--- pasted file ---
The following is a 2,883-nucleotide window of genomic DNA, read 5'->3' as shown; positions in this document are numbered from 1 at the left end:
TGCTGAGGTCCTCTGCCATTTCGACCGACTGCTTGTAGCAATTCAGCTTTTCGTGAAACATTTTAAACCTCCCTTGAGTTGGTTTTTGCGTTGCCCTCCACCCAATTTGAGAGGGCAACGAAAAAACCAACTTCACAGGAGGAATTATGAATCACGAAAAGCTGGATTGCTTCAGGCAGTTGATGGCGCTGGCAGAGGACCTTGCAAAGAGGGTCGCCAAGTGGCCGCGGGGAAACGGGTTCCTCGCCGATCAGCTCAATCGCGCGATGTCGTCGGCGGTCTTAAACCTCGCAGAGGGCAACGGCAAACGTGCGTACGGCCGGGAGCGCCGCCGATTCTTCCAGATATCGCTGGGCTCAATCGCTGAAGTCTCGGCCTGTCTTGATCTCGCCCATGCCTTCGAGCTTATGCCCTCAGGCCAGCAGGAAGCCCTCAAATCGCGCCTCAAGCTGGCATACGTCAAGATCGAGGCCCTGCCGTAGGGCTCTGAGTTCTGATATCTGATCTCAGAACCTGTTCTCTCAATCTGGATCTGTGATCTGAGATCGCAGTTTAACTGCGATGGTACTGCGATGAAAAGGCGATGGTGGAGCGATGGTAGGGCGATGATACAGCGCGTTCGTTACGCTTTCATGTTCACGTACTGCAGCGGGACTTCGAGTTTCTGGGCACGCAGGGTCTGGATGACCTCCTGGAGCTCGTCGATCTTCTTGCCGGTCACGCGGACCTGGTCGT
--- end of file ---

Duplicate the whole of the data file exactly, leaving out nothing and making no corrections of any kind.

The following is a 2,883-nucleotide window of genomic DNA, read 5'->3' as shown; positions in this document are numbered from 1 at the left end:
TGCTGAGGTCCTCTGCCATTTCGACCGACTGCTTGTAGCAATTCAGCTTTTCGTGAAACATTTTAAACCTCCCTTGAGTTGGTTTTTGCGTTGCCCTCCACCCAATTTGAGAGGGCAACGAAAAAACCAACTTCACAGGAGGAATTATGAATCACGAAAAGCTGGATTGCTTCAGGCAGTTGATGGCGCTGGCAGAGGACCTTGCAAAGAGGGTCGCCAAGTGGCCGCGGGGAAACGGGTTCCTCGCCGATCAGCTCAATCGCGCGATGTCGTCGGCGGTCTTAAACCTCGCAGAGGGCAACGGCAAACGTGCGTACGGCCGGGAGCGCCGCCGATTCTTCCAGATATCGCTGGGCTCAATCGCTGAAGTCTCGGCCTGTCTTGATCTCGCCCATGCCTTCGAGCTTATGCCCTCAGGCCAGCAGGAAGCCCTCAAATCGCGCCTCAAGCTGGCATACGTCAAGATCGAGGCCCTGCCGTAGGGCTCTGAGTTCTGATATCTGATCTCAGAACCTGTTCTCTCAATCTGGATCTGTGATCTGAGATCGCAGTTTAACTGCGATGGTACTGCGATGAAAAGGCGATGGTGGAGCGATGGTAGGGCGATGATACAGCGCGTTCGTTACGCTTTCATGTTCACGTACTGCAGCGGGACTTCGAGTTTCTGGGCACGCAGGGTCTGGATGACCTCCTGGAGCTCGTCGATCTTCTTGCCGGTCACGCGGACCTGGTCGT